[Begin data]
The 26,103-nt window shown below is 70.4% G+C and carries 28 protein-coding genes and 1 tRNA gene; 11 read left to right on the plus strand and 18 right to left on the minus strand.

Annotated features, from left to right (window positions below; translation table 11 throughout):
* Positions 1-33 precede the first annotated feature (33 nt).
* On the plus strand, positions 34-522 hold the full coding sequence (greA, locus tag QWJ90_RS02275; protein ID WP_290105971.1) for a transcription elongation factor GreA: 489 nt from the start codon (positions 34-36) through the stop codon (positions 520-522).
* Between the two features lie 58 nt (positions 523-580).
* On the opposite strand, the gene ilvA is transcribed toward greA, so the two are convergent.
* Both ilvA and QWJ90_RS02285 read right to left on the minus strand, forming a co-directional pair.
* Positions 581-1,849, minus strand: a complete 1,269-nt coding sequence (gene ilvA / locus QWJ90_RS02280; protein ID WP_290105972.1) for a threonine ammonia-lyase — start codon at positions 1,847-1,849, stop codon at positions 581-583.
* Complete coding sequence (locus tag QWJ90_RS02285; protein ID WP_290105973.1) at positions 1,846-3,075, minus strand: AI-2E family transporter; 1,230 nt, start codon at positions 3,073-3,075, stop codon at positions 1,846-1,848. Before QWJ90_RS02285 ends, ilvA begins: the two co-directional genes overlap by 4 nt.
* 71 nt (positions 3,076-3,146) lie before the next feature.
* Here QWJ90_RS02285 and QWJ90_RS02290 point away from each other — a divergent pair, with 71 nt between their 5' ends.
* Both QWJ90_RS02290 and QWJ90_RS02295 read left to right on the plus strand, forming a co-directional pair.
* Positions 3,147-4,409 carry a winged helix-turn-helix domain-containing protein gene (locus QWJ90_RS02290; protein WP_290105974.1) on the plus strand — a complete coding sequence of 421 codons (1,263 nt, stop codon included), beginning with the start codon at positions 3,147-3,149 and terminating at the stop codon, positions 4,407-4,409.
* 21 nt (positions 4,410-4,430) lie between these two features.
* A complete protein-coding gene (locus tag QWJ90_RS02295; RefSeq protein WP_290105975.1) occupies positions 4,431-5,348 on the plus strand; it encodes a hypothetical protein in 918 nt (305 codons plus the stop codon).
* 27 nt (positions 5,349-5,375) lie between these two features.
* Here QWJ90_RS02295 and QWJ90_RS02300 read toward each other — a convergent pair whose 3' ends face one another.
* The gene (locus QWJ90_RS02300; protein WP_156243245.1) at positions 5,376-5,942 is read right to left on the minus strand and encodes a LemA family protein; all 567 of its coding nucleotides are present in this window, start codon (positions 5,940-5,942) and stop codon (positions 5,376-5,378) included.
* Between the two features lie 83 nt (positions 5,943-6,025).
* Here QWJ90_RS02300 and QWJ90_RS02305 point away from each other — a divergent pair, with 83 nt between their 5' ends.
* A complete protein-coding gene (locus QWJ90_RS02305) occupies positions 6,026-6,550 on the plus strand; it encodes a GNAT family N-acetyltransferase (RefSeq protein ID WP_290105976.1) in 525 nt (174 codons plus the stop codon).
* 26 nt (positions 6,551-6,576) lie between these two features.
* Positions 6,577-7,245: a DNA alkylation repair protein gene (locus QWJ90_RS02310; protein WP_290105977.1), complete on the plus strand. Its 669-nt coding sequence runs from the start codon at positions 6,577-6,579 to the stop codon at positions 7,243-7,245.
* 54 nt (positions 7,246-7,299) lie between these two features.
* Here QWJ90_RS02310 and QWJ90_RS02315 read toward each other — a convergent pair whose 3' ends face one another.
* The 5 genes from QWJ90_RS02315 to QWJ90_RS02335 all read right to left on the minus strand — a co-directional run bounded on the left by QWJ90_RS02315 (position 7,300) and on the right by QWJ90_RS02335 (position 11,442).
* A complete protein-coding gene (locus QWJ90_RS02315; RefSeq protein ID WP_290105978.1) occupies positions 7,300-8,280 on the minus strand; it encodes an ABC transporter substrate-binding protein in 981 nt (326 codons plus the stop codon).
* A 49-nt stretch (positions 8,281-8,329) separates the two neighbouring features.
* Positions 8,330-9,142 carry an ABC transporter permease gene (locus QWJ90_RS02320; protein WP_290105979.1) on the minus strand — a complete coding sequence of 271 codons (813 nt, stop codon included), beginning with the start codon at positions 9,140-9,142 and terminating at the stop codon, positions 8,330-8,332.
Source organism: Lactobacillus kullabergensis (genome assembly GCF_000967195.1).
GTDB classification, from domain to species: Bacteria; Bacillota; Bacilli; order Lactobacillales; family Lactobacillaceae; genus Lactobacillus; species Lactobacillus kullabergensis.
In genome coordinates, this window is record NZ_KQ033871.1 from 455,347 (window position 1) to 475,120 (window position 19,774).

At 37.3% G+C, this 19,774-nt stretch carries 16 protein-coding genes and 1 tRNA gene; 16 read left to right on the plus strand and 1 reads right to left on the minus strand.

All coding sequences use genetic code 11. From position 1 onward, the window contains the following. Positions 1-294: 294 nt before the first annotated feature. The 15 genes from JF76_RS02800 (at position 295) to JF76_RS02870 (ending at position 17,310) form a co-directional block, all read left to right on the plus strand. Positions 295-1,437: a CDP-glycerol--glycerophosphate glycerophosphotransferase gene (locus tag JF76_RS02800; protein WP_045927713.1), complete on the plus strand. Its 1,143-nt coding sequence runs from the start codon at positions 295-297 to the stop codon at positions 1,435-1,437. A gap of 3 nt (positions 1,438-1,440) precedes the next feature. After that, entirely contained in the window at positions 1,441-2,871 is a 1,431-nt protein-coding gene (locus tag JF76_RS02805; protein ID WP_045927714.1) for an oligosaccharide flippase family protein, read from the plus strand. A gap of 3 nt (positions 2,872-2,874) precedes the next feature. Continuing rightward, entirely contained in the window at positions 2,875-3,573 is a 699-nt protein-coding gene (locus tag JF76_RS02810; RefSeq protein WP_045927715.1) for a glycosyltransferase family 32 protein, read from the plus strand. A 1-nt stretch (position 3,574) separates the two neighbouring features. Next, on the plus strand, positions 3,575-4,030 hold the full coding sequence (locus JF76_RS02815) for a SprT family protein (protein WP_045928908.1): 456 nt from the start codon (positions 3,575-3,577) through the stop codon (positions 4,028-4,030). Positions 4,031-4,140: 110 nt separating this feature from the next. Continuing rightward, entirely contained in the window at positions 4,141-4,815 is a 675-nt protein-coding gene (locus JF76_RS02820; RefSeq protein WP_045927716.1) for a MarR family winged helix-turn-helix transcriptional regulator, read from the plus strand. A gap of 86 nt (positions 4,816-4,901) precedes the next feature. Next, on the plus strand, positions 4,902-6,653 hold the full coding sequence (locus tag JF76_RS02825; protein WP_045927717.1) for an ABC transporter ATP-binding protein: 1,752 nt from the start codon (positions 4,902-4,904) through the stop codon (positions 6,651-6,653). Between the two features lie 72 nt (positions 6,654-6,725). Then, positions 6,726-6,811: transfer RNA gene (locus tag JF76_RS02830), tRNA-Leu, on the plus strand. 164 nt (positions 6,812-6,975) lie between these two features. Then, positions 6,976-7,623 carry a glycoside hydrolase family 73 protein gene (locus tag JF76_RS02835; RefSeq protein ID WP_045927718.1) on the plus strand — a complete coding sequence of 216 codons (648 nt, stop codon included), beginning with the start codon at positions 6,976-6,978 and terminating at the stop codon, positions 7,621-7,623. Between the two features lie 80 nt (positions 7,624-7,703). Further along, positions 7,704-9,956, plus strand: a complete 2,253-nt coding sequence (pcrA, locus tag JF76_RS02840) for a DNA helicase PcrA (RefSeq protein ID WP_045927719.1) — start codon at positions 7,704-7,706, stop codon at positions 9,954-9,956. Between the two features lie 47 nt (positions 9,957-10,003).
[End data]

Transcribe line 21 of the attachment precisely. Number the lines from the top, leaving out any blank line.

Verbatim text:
* A complete protein-coding gene (locus QWJ90_RS02305) occupies positions 6,026-6,550 on the plus strand; it encodes a GNAT family N-acetyltransferase (RefSeq protein ID WP_290105976.1) in 525 nt (174 codons plus the stop codon).